When All You Got Ain't Good Enough

When All You Got Ain't Good Enough
by Mark Jeffcoat

Many of us who grew up with a pair of tennis shoes on and some manner of sports uniform on nearly year round were taught at an early age to give everything you have in the effort to play the game, whatever it might have been.

Some of us never let up from the time the game started until it was over. Others would put forth the effort when the attention was on them and then slack up when it was not.

Many of us, over the years, have seen extremely talented athletes that were looked up to by their team mates, take advantage of their position and fail to put out their best in practice while the regular (defined as average) players were busting their hump from start to finish. You know the guy who walked fine until it was time to head for practice and now all of a sudden he has a limp and tells the coach he needs the whirlpool before he goes out. Then sometime around an hour after you have been out there sweating your butt of with full pads in the August heat, he comes waltzing out like he is the man (cause he is the man, just ask him, he'll tell you). Anyway, by now you are so ticked off at him all you want is a shot at nailing him as he comes through the line................

Johnny Superstar lines up as the deep back in an I formation slot right. From your left outside LB position you notice that the line between you and him is wide open.

Ball is snapped, FB dives left, QB fakes the handoff. Johnny Superstar takes a stutter step to the left and comes back to his right for the handoff. Slot man takes the DE who is containing the play inside, tackle blocks down on the DG and there ain't nothing but air between you and Johnny Superstar. About the time the QB shoves the ball in his gut, you shove a helmet in his numbers and end up drilling him to the ground as the ball flies down field for somebody else to fall on.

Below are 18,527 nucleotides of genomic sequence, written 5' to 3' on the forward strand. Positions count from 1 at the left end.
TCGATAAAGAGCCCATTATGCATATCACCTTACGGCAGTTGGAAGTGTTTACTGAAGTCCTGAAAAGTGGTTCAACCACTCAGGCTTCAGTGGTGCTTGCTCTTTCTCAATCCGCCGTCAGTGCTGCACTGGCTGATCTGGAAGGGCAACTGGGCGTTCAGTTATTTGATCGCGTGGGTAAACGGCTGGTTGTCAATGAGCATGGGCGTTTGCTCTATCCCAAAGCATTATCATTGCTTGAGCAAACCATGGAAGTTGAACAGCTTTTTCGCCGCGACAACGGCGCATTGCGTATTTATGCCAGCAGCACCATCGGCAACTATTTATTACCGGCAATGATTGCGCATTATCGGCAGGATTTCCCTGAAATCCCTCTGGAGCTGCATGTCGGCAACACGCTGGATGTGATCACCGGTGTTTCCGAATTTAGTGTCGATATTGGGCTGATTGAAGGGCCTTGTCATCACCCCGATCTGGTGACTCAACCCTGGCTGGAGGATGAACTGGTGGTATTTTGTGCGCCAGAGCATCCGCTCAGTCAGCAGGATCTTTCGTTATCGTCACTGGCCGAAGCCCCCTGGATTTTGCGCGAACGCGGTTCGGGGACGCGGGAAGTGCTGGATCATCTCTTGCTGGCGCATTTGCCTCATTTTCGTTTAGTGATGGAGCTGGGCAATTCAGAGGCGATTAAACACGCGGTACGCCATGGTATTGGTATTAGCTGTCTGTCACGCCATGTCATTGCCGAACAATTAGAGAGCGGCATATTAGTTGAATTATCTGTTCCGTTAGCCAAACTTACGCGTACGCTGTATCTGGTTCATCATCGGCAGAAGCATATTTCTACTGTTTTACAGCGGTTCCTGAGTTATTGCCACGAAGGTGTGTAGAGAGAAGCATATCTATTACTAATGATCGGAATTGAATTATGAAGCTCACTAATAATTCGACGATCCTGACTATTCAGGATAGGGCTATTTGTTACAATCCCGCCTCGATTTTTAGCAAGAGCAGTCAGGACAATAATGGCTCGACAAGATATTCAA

Now you make sure you are dripping a lot of nasty sweat right in his face as you lay there waiting for him to take a breath.

About that time you find yourself flying backwards through the air as the Coach (the really big one) grabs you by the backside of your pants and yanks for all he is worth.

Johnny ain't getting up so fast. And you just ticked off every coach on the team for hurting the star player.

Johnny Superstar is helped to the locker room by the trainers and you spend the rest of practice running around the field and, getting yelled at every time you pass the RB Coach.

Now, you know you weren't trying to hurt him. That was just an opportunity to properly welcome someone to practice that was a hour late getting on the field.

As fate would have it, Johnny Superstar doesn't practice the rest of the week and it's all your falt.

You line up on Friday night and all of a sudden Johnny Superstar feels fine, lines up carries the ball 24 times for 267 yards, and 4 touchdowns and is the hero of the game.

This little scenario I just laid out is played out week after week at High Schools across the country. I had a Johnny Superstar when I played in small town West Texas and everyone else who played can most likely remember someone who took advantage of his talent to get out of a lot of the "unglamorous" stuff like practice, lifting and wind sprints.